Weather Forecast


Birds taking small steps into spring

A purple finch on a branch overlooking a bird feeder. Photos by Larry Weber1 / 2
An American robin out on a lawn in spring.2 / 2

The first one-third of April has been much colder than normal, with an expected daily high of 45 degrees and a low of 25 degrees; a normal average is 35. But not this April — the temperature has averaged near 20 degrees in the first 10 days.

At the National Weather Service, a record-setting low of two degrees was set April 8. At my house, I noted three days of zero degrees or below: 2 degrees below zero April 1 and zero degrees April 4 and 8. Only once before; April 4, 1995, had I seen such cold in this month.

This cold combined with a snow cover left from a snowy February. The ponds and lakes were still under ice that is slowing the early spring. Going back to the first snow Oct. 27, our region has had snow on the ground for more than 170 days and iced lakes for nearly 160 days.

The snow, ice and cold have slowed the approaching spring, but the longer daylight and scattered warm temperatures tell us of that the season will be arriving. We look for many happenings in early spring and with some searching, maybe more than normal, I have seen a few: crocuses blooming, dandelions with blossoms, alder catkins forming pollen and silver maple buds starting to open, female or male. Not as obvious as in some years, but all of these are taking place now. And also a bit slow, the migrant birds are moving into the Northland as well.

During my morning walks, I visit a small river where the moving waters have opened up a section near the road. Northing water birds have discovered this little non-iced site and I have observed pairs of hooded mergansers, wood ducks and buffleheads here. On one of the zero-degree days, a cold great blue heron settled in to fish. Lingering ice cover has slowed these birds a bit, but overhead, I note Canada geese and bald eagles that are coping with the present conditions. On the morning of April 12, as I passed a wooded section, I heard drumming from the season's first ruffed grouse. But what about the songbirds?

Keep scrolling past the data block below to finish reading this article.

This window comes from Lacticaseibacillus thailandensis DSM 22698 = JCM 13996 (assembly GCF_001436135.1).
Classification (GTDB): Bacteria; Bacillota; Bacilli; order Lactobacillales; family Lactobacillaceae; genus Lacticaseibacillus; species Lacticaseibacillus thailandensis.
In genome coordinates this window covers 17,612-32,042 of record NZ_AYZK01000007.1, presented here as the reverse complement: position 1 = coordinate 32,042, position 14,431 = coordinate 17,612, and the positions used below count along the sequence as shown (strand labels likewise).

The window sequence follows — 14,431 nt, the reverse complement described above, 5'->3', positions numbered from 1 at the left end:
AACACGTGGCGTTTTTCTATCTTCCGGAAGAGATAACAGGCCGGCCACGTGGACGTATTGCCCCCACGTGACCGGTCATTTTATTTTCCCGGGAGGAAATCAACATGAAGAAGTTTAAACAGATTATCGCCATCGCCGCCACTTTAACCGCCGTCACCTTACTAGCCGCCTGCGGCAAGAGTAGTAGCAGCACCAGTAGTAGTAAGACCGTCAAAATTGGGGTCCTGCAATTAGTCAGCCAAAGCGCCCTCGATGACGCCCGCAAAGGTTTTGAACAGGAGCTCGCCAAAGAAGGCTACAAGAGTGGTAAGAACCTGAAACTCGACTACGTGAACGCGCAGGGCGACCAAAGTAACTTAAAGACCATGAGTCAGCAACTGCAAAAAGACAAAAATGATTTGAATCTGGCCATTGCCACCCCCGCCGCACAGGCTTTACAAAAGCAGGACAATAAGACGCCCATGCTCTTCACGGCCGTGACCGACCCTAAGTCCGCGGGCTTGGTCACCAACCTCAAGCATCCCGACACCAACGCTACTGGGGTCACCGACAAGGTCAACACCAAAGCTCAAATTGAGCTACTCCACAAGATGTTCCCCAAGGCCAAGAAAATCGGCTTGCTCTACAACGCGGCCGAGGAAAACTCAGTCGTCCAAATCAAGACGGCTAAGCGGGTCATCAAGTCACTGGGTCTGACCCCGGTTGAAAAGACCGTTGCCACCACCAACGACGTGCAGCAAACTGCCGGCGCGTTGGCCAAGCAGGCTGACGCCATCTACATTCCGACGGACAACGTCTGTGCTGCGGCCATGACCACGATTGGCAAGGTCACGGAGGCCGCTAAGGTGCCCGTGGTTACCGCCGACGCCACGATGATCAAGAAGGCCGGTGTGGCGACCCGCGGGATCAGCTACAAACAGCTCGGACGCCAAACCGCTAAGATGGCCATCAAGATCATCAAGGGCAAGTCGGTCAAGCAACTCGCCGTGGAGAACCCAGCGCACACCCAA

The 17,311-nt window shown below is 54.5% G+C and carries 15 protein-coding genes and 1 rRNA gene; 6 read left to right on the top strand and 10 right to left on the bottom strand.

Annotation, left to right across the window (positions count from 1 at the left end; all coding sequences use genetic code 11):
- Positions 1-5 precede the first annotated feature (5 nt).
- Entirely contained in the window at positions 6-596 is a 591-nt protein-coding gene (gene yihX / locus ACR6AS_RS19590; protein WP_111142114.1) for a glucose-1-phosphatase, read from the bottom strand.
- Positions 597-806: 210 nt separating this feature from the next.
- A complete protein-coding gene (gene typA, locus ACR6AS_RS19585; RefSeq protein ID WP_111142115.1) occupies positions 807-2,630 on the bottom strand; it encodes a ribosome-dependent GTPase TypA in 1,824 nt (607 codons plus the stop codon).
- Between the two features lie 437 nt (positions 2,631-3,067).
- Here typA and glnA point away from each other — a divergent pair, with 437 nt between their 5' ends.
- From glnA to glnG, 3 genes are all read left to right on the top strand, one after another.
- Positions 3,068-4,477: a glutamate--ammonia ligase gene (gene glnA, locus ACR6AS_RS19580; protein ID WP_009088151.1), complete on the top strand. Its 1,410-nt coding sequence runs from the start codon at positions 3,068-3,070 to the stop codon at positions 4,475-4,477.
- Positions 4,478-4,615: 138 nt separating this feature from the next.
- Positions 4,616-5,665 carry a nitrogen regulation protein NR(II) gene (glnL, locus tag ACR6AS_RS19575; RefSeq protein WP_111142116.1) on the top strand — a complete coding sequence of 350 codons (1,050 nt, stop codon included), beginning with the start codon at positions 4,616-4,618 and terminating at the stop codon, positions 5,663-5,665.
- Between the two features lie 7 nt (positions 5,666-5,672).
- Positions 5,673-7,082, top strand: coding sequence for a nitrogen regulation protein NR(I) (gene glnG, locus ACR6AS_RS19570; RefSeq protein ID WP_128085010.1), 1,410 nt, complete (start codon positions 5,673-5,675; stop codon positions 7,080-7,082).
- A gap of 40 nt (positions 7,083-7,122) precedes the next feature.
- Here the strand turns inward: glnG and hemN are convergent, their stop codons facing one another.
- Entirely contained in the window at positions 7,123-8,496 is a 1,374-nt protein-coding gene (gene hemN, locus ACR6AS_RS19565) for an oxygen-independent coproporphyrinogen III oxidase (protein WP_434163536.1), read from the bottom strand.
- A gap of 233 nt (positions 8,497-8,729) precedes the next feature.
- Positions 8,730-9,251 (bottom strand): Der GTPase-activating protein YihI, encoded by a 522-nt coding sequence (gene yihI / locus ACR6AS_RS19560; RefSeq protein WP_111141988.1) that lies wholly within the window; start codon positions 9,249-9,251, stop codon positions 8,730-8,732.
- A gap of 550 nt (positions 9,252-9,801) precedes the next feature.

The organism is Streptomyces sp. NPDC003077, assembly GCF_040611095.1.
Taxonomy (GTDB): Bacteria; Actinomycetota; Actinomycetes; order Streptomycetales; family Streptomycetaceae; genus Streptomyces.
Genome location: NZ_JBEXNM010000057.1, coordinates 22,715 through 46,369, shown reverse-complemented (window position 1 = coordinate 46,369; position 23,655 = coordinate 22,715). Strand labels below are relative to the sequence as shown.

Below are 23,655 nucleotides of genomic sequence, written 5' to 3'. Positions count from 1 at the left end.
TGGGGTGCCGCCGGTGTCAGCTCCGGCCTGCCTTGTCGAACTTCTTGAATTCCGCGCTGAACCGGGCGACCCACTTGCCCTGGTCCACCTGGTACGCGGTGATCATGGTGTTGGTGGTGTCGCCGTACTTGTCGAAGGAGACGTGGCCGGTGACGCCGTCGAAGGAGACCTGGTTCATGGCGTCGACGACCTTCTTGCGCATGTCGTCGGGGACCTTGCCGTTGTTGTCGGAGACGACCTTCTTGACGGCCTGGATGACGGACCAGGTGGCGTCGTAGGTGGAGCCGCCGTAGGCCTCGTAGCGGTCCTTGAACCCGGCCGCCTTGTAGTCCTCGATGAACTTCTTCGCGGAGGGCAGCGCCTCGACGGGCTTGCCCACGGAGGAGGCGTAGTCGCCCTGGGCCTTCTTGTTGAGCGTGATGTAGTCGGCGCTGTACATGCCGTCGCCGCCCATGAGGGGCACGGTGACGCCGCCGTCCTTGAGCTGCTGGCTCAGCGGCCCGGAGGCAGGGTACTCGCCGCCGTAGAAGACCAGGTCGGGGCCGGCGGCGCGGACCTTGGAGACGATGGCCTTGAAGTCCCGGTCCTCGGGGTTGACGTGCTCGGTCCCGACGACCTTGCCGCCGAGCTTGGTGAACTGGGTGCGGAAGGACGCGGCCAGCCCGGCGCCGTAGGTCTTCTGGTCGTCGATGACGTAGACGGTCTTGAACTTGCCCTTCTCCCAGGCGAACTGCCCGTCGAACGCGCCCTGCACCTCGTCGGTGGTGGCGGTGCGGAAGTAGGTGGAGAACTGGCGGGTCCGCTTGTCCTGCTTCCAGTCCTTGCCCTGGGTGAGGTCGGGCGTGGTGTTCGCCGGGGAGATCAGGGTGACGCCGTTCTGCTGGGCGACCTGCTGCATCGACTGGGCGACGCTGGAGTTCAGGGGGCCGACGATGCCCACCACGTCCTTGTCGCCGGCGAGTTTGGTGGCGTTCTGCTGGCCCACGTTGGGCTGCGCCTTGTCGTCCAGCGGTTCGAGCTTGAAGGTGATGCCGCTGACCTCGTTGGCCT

Each day for the last couple of weeks, I have been searching for sights and sounds of these smaller birds. They seem to be more reluctant to move in. I suspect that some of the snow storms that we have heard about to the south of us are hindering their vernal flights. But slowly, these songbirds are arriving.

At the bird feeders where I have been giving food to about 10 kinds of birds throughout the winter, most of the same species are here now, but there are some changes.

On about the first of the month, the flock of redpolls that numbered about 40 for months started to expand and now — about 100 are present. I'm sure that these migrant birds are flocking to move north soon; this is their wintering in the south.

On the fourth, they were joined by a couple of purple finches. These birds, larger than the redpolls, wintered to the south of here. And then on the seventh, I looked out to see a bright yellow goldfinch dining on seeds. Goldfinches have been sporadic visitors at the feeders during the last months, but they were in drab olive-green winter plumage. This one was in bright yellow plumage.

It was during a walk on the eighth that I watched a long-anticipated view of a robin. The silent bird just sat and looked over the scene. On the next day, this robin was heard greeting the dawn with its "cheer-up" song. But it was not alone. Also on the same morning, a mourning dove "coo coo"-ed at the break of day.

It isn't as rapid and loud of a movement of birds from their southern winters returning here as some years, but they are arriving in the region. Many years, by this time of April, I have also seen the return of red-winged blackbirds, grackles, song sparrows, fox sparrows, phoebe, pine siskins, flickers, sapsuckers, hermit thrushes and even the first warblers, but not so this year.

I'm sure a few of these have shown up in the Northland, but they've eluded me so far. Despite their slow movements, I look forward to seeing them a little later. Yes, there will be a spring.

Larry Weber

Retired teacher Larry Weber, a Barnum resident, is the author of several books, including “Butterflies of the North Woods,” “Spiders of the North Woods,” “Webwood” and “In a Patch of Goldenrods.” Contact him c/o Katie Rohman at